Concepts such as scholarly communication, peer-reviewed and scholarly journals, and scientific communities are fairly foreign to the student population. Before discussing these issues, students are divided into groups, with 4-5 students in each, and provided with a set of periodicals comprising popular, professional or trade, and scholarly journals. They follow instructions to identify similarities and differences of selected articles on features, contents, structure or format, length, availability of commercials, authorship, etc.
Discussions ensue on concepts of peer review, scholarly communications, and scientific communities after students have had first-hand experience with the publications provided. Based on the knowledge gained on different types of periodicals in print version, it will be natural to introduce the concept of electronic publications, especially scholarly journal articles which could be found in subscribed electronic databases. According to the pre-testing results done during the first session, the majority of students may not be aware of the availability of electronic databases. In fact, the Katharine Gibbs School makes available a range of electronic databases mainly through Career Education Corporation – the Cyber Library, which functions as a comprehensive virtual library, supplementing to the School’s physical library. It provides access to full-text databases, electronic books, links to relevant websites, and guides for research through a group of database providers such as EBSCOhost, ProQuest, Thomson Gale, and Wilson Web. These vendors provide both general and discipline-specific databases, including Academic Search Premier, CINAHL, Business Source Elite, Art Full-text, Criminal Justice Periodicals and National Newspaper. After being instructed on how to use the above databases, students will be given an assignment to locate two scholarly and two popular articles on their topics, recording entries to the research log and completing a 3-page exercise as a reinforcement on using electronic databases. Questions from the exercise intend to familiarize students with the various database interface structures.
The ability to evaluate retrieved sources is even more desirable in today’s rich information environment. Students are expected to be critical thinkers who possess the ability to assess the authenticity or accuracy of information claims or arguments to successfully meet information needs within this setting.
Students again work in groups with distributed sample books, articles, pamphlets and audio-visual materials. They follow given guidelines, which help them to evaluate any given source in aspects of authoritativeness, timeliness, credibility, objectivity, and intended audience. The detailed evaluative content should be presented in the form of questions within each category. For instance, in category of “Credibility”, students should answer the following questions: Is the information based on facts? Are the facts supported by authors in other sources? Is the information trustworthy? Then the class will get together to have a focused discussion on the results from each group, where students are given an opportunity to elaborate on their choices and opinions, through which critical thinking skills are exercised.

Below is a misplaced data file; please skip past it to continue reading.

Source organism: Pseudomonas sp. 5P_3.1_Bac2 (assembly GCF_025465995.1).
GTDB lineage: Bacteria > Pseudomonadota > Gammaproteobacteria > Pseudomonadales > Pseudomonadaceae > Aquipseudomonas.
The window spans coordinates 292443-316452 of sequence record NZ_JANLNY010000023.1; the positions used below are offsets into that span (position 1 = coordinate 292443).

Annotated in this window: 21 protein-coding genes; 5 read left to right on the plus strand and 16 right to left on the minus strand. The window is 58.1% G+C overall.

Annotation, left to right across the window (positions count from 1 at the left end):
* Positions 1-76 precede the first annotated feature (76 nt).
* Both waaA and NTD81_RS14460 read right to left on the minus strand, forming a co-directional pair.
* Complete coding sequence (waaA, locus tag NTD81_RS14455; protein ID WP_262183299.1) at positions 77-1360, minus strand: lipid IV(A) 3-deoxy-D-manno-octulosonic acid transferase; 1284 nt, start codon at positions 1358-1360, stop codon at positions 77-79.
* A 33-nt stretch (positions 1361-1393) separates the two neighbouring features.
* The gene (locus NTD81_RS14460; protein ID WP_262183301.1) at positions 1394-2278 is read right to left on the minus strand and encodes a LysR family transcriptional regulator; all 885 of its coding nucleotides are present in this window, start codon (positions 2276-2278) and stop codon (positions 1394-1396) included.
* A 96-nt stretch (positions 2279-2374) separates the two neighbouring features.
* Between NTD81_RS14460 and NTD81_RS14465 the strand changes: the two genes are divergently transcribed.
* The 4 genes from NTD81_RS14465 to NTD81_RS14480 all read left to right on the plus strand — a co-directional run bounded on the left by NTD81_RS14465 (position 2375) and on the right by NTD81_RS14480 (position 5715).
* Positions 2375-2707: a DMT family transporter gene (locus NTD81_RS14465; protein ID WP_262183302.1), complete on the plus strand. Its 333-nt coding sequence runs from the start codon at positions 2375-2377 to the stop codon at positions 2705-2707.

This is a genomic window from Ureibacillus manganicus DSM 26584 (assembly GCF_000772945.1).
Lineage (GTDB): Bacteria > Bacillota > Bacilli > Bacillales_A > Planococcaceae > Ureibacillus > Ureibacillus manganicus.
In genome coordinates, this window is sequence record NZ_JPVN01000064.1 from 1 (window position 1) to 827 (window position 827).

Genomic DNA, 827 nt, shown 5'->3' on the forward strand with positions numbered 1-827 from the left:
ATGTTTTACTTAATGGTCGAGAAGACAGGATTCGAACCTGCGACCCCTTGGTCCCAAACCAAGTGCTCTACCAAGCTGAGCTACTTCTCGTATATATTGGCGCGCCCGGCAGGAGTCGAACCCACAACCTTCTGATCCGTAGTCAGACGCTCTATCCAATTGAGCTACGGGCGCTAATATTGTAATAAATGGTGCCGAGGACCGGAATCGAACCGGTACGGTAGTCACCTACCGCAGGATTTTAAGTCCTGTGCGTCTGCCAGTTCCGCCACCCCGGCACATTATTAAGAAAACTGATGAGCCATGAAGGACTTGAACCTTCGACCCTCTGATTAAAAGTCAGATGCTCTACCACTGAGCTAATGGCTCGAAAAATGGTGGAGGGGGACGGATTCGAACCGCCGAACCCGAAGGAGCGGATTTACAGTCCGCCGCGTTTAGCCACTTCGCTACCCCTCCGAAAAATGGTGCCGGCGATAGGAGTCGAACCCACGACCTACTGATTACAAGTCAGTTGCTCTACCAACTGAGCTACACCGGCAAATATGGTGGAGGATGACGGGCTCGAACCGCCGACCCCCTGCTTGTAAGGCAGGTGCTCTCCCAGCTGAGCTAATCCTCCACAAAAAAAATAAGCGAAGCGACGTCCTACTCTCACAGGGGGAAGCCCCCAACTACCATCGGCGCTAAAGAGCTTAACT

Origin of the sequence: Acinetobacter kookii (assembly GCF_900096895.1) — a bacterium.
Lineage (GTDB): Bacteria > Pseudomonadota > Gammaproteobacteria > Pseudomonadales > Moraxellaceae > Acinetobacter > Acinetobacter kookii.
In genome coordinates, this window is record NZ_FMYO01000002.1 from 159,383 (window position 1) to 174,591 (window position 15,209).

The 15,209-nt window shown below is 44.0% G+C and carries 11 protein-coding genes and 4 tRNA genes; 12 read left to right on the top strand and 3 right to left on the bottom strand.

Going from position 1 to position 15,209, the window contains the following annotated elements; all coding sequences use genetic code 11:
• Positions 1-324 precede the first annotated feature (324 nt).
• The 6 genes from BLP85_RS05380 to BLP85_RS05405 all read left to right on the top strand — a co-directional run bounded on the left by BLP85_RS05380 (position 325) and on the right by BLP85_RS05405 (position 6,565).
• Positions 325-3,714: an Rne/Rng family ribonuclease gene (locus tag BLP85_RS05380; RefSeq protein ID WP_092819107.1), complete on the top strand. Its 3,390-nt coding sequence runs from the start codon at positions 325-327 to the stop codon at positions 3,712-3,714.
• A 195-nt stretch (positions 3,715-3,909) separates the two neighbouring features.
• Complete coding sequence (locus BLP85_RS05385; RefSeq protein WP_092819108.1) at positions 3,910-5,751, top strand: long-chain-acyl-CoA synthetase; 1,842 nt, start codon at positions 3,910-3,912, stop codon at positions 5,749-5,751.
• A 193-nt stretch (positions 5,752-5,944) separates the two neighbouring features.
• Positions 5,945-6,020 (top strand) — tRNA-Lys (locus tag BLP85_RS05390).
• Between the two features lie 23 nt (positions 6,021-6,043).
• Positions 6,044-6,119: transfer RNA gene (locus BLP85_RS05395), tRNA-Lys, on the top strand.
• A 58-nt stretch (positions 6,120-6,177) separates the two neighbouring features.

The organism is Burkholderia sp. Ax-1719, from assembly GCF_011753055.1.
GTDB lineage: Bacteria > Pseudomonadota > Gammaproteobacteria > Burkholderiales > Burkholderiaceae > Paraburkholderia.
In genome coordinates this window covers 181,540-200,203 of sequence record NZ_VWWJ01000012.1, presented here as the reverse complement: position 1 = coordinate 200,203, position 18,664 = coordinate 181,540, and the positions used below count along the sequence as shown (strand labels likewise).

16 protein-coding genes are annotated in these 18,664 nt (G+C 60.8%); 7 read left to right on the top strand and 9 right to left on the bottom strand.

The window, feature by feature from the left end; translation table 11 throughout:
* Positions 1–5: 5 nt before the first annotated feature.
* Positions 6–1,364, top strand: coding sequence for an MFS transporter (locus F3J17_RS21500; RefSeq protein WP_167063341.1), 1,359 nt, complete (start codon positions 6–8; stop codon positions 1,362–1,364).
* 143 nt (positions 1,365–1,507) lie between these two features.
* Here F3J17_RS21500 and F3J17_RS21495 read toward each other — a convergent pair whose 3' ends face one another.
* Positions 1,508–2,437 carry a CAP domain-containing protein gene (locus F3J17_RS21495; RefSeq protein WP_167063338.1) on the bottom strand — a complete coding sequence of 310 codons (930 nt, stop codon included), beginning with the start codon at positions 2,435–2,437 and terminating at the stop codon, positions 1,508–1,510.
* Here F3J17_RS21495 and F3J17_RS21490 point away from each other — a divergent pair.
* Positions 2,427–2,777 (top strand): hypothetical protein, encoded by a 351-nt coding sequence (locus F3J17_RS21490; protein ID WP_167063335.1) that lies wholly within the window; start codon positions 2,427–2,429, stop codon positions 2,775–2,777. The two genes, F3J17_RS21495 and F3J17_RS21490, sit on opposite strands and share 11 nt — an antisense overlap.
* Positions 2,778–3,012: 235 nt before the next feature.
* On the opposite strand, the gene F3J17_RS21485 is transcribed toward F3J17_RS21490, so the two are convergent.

The test is administered in the form of multiple choices, true/false questions, and short essays. It is designed for students to apply previously learned knowledge and skills in locating required information and evaluating that information. It is important and necessary to test on previously learned knowledge, something that is often missing in information literacy instruction. Instructors are often pressed by time and tend to present a tremendous amount of information, skills or concepts to a group of learners with little learning experience. Julien and Boon ask the right question: “How can one know whether anything has been learned if students are not tested on the content of that learning?” This exercise will prove that learning needs to be reinforced.
Issues surrounding information technology will be addressed here. Basic Internet concepts, including search engines, relationship between the subscribed databases and the Web, portal and nonlinear feature of the web are discussed in class. Type of information the Web provides, and special features coming with the information presentation will also be investigated. Website content evaluation is the primary theme in this session. Use of clues from website addresses such as .com for commercial, .gov for government, etc. for making initial filtering is recommended. Students may find it hard to locate author(s) or responsible body of the site, to distinguish from title of the whole site and title for a specific piece of information on a page, and to search for credential information of the site’s creator. These types of information tend to be hard to locate and are not presented in an organized manner. Based on the findings, students will realize that information from the open Web may have issues of credibility and reliability. They will also learn that being critical is the key in Web searching.